Healthy ecosystems provide services that support livelihoods through income from agriculture, fisheries and tourism. Particularly small island states depend on healthy ecosystems, be it terrestrial, coastal or marine areas, as economic drivers. Yet, estuarine, coastal and marine environments (including coral reefs) are vulnerable to pollution and overuse. Pollution is often caused by influx from rivers that are transporting agricultural chemicals, solid waste or untreated wastewater towards the marine ecosystems. Coastal and marine ecosystems hence directly benefit from healthy terrestrial ecosystems and rivers.
Solutions to water pollution are found in coordinating the use and management of land and water from the hinterland to the sea: Ridge to Reef. By linking action and implementation in river basins and coastal areas, the aim is to support ecosystem services and improve riparian and coastal livelihoods.
This aqua-terrestrial management approach, from which the Caribbean Aqua-Terrestrial Solutions (CATS) programme derives its name, addresses both ecological and socio-economic fields of action in a space-spanning way and thus helps both the environment and the people living in and from it. To achieve holistic outcomes with the implemented measures, the CATS programme adjusts its activities along a set of systemic elements.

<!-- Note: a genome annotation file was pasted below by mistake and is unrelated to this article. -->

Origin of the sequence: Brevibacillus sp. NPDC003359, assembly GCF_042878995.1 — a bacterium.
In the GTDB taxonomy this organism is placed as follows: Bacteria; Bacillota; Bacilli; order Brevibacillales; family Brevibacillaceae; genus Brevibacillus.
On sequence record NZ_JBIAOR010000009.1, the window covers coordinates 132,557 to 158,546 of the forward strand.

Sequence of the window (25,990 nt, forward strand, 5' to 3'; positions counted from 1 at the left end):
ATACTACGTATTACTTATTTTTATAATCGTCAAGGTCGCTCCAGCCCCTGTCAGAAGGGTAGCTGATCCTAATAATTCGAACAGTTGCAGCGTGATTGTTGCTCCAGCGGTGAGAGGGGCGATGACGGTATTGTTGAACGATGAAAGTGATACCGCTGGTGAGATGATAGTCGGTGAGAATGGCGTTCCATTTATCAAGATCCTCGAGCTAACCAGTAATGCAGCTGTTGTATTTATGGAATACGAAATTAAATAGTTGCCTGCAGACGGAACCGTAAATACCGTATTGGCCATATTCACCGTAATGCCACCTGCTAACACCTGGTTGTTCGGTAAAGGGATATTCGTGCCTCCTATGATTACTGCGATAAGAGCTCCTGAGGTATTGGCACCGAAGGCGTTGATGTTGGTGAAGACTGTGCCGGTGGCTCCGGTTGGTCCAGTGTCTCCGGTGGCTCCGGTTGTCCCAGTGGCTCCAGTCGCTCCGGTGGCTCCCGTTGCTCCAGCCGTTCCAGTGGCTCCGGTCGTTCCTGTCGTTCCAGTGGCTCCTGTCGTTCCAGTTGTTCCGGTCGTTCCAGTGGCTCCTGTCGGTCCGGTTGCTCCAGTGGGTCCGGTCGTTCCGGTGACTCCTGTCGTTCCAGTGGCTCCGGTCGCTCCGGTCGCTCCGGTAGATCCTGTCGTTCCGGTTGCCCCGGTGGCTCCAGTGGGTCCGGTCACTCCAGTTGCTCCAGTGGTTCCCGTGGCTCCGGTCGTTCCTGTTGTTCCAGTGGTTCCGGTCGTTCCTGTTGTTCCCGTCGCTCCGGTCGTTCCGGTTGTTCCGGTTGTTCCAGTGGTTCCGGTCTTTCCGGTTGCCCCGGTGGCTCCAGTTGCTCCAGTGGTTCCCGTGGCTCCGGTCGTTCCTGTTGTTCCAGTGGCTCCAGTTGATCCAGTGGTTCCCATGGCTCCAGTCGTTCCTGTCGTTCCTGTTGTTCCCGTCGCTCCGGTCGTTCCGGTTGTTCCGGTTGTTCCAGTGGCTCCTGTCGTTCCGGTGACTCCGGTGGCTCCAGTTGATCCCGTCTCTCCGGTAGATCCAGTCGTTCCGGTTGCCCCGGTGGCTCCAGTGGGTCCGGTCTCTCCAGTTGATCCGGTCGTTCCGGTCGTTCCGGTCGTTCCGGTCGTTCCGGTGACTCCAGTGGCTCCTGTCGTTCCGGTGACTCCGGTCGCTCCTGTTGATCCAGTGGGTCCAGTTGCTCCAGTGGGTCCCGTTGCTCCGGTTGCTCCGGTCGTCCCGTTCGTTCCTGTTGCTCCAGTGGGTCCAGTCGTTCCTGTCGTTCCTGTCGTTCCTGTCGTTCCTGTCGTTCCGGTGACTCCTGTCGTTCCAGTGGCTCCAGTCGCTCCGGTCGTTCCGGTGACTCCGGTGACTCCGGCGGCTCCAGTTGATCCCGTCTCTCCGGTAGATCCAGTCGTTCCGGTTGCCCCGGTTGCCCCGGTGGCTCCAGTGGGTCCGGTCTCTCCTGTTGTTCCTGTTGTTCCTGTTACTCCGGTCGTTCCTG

- Incorporation of climate proofing
- Implementation of measures for protection of coral reefs, terrestrial and marine biodiversity in protected and focus areas
- Population sensitisation and capacity building in conservation of natural resources, value chains and sustainable development
- Support of complementary R2R measures in the catchment area implemented by Protected Area Administration and other actors
- Participation of the private sector
- Fostering of beneficial interaction (direct or indirect) between the terrestrial, fresh water and marine ecosystems, and reduction of negative influence of practices in the hinterland on water courses and marine ecosystems
- Cooperation and exploitation of synergies with national and regional actors, sectors and interventions
- Consideration of gender and age sensitivity
- Enhancement of partner capacity to access financing
- Inclusion of the tourism sector